Game intelligence is not something that English players were particularly known for at any time over my time observing the game. It was all about the stamina, the strength, the effort, the running and so on. That left them open for cannier sides to just pick them off and beat them mentally. Beardsley, though, he had his head on. He could see the game, pick up the ball in any position and know instinctively when to kill off a match, when to step up the pace, when to drive the game forward, when to stop the momentum of the other side. His off the ball movement was a delight to see, here’s a player who truly appreciated that it wasn’t always about just running, it was about how you could disrupt the other team’s best laid plans and in so doing open the game up for a team-mate to exploit the chaos.
Technically superb, tactically excellent, as for longevity it remains one of the biggest mistakes Souness ever made to sell Beardsley when he did because he would go on to perform at the highest level for years to go both at Everton and particularly at Newcastle United.
It still baffles me why people refer to how he looks as though that’s the key thing to be aware of in a game of football. I was far more interested in the beauty of the game he played and the joy it gave me to watch him once more take a lost cause and go looking for a winning response. What’s also the measure of the man and relates a lot to why he was so underrated is the work he did in the background to lay on the plate the headline-making efforts for others. That’s why players like John Aldridge and Gary Lineker scored so many goals and were made to look so good. Beardsley made me take comfort in knowing the game is not about the great saves and the great goals scored – it was as much about the creator of all of that.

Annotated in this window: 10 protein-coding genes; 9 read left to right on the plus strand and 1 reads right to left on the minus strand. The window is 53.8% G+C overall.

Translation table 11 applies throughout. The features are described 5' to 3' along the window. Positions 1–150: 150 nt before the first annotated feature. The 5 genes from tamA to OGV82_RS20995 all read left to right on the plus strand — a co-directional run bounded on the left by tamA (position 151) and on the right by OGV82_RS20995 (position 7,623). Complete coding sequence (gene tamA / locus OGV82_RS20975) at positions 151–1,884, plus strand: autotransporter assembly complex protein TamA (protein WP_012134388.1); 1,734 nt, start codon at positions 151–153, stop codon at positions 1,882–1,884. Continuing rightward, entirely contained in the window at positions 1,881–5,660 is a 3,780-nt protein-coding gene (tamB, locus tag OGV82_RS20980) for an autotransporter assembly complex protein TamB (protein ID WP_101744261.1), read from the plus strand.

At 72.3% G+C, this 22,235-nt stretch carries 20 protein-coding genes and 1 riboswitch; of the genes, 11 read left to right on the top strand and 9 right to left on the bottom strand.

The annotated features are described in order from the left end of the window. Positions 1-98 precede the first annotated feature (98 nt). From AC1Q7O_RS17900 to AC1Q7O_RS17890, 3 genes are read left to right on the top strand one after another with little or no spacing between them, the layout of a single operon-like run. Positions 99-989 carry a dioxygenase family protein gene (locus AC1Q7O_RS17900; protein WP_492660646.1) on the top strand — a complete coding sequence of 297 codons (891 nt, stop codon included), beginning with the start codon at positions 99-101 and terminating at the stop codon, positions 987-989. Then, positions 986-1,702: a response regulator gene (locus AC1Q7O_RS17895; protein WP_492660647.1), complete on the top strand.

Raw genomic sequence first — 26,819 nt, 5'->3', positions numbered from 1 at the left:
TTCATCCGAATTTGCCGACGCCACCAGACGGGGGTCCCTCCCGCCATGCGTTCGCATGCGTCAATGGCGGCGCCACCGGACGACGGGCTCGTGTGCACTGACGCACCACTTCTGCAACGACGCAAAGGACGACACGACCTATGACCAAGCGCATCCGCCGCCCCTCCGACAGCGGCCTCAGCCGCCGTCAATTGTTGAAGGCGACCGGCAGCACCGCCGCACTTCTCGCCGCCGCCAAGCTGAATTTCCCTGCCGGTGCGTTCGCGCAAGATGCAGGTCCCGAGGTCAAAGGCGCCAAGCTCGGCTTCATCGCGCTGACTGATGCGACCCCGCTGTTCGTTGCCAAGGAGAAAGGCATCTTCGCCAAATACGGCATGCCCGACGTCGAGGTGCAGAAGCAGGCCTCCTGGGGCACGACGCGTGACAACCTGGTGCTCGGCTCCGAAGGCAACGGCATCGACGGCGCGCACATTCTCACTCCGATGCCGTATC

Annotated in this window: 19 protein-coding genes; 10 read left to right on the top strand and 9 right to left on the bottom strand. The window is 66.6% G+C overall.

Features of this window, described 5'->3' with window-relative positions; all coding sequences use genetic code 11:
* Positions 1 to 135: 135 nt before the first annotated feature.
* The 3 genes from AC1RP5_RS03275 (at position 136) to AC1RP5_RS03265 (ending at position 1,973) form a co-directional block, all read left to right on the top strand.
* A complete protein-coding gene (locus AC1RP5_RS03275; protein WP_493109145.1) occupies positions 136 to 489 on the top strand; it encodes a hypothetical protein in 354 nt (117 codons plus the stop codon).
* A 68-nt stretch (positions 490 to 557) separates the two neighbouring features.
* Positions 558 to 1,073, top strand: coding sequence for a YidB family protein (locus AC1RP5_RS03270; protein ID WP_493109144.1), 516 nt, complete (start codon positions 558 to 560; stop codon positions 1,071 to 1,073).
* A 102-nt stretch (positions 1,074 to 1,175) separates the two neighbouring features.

These ten figures left a substantial imprint on my enjoyment of the game. They greatly influenced what the game means and how it can be enjoyed for me today.
C. L. J. Dryden
In October 2006, the first post was published on Among Friends and since then there have been over 1000 posts on a range of topics that’s good for sharing … Among Friends.
To celebrate this there are going to be a series of blogs on tens. Look out for lists of ten on issues including football, TV, music, movies and funny stuff.
Meanwhile, thank you for reading AF over the years – here’s to hopefully more great stuff to share Among Friends.
C. L. J. Dryden
While talk of corruption in the game continues to dominate the headlines this week, the game goes on. Just when we thought it was safe to think there wouldn’t be any disruption to our enjoyment of the football, another international break is about to hit us. Thankfully before then we have another week of Premier League football. That means I can get round to predicting how the games will be played. First, however, let us look back on how I did in week 6.
Man Utd 2-1 Leicester (1 point – actual score 4-1)
Bournemouth 1-2 Everton (0 points – actual score 1-0)
Liverpool 4-1 Hull (1 point – actual score 5-1)
Middlesbrough 1-2 Tottenham (3 points)
Stoke 1-1 West Brom (3 points)
Sunderland 1-2 Crystal Palace (1 point – actual score 2-3)
Swansea 0-3 Man City (1 point – actual score 1-3)
Arsenal 2-2 Chelsea (0 points – actual score 3-0
West Ham 1-1 Southampton (0 points – actual score 0-3)
Burnley 1-2 Watford (0 points – actual score 2-0)
In terms of the points that was very pleasing as I accrued ten points, more than last week or the week before. Regarding the percentage of correct outcomes the percentage was 60% for the third week in a row. That is to say when it comes to this predicting gig I get more right outcomes than not, without being strong enough to be considered class.